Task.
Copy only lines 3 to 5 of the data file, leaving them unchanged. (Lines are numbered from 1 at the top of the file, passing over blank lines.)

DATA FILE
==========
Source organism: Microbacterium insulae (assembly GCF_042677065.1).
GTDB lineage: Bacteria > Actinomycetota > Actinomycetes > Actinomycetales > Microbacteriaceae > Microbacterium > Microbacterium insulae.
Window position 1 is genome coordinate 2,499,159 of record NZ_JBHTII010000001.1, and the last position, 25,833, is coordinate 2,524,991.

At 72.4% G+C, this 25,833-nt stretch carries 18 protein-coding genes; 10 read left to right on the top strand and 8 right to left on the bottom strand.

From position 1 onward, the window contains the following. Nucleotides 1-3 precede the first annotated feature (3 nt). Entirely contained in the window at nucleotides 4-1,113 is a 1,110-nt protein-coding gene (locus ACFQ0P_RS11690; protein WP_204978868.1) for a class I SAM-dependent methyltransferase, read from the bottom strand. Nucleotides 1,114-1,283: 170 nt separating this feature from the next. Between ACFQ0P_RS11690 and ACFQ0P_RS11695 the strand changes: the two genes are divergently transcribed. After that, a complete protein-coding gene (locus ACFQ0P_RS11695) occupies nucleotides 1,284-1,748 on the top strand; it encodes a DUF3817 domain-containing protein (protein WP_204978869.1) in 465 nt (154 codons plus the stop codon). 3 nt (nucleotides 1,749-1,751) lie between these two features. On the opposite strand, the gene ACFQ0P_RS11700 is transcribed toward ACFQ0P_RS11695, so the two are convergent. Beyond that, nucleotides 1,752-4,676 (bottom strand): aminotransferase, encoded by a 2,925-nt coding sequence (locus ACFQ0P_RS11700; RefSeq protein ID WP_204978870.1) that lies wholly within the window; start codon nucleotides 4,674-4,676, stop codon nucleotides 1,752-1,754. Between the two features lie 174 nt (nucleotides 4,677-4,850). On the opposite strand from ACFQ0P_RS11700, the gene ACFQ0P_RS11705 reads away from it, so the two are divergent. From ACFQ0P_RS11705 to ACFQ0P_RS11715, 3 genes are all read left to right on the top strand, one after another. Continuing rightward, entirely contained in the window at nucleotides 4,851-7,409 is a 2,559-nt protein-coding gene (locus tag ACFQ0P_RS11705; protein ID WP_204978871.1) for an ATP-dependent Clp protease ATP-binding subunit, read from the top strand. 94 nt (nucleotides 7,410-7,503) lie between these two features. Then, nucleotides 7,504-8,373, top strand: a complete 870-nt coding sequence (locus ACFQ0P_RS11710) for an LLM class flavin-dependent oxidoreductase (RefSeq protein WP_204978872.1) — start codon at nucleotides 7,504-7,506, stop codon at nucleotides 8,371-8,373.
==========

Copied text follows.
Window position 1 is genome coordinate 2,499,159 of record NZ_JBHTII010000001.1, and the last position, 25,833, is coordinate 2,524,991.

At 72.4% G+C, this 25,833-nt stretch carries 18 protein-coding genes; 10 read left to right on the top strand and 8 right to left on the bottom strand.

From position 1 onward, the window contains the following. Nucleotides 1-3 precede the first annotated feature (3 nt). Entirely contained in the window at nucleotides 4-1,113 is a 1,110-nt protein-coding gene (locus ACFQ0P_RS11690; protein WP_204978868.1) for a class I SAM-dependent methyltransferase, read from the bottom strand. Nucleotides 1,114-1,283: 170 nt separating this feature from the next. Between ACFQ0P_RS11690 and ACFQ0P_RS11695 the strand changes: the two genes are divergently transcribed. After that, a complete protein-coding gene (locus ACFQ0P_RS11695) occupies nucleotides 1,284-1,748 on the top strand; it encodes a DUF3817 domain-containing protein (protein WP_204978869.1) in 465 nt (154 codons plus the stop codon). 3 nt (nucleotides 1,749-1,751) lie between these two features. On the opposite strand, the gene ACFQ0P_RS11700 is transcribed toward ACFQ0P_RS11695, so the two are convergent. Beyond that, nucleotides 1,752-4,676 (bottom strand): aminotransferase, encoded by a 2,925-nt coding sequence (locus ACFQ0P_RS11700; RefSeq protein ID WP_204978870.1) that lies wholly within the window; start codon nucleotides 4,674-4,676, stop codon nucleotides 1,752-1,754. Between the two features lie 174 nt (nucleotides 4,677-4,850). On the opposite strand from ACFQ0P_RS11700, the gene ACFQ0P_RS11705 reads away from it, so the two are divergent. From ACFQ0P_RS11705 to ACFQ0P_RS11715, 3 genes are all read left to right on the top strand, one after another. Continuing rightward, entirely contained in the window at nucleotides 4,851-7,409 is a 2,559-nt protein-coding gene (locus tag ACFQ0P_RS11705; protein ID WP_204978871.1) for an ATP-dependent Clp protease ATP-binding subunit, read from the top strand. 94 nt (nucleotides 7,410-7,503) lie between these two features. Then, nucleotides 7,504-8,373, top strand: a complete 870-nt coding sequence (locus ACFQ0P_RS11710) for an LLM class flavin-dependent oxidoreductase (RefSeq protein WP_204978872.1) — start codon at nucleotides 7,504-7,506, stop codon at nucleotides 8,371-8,373.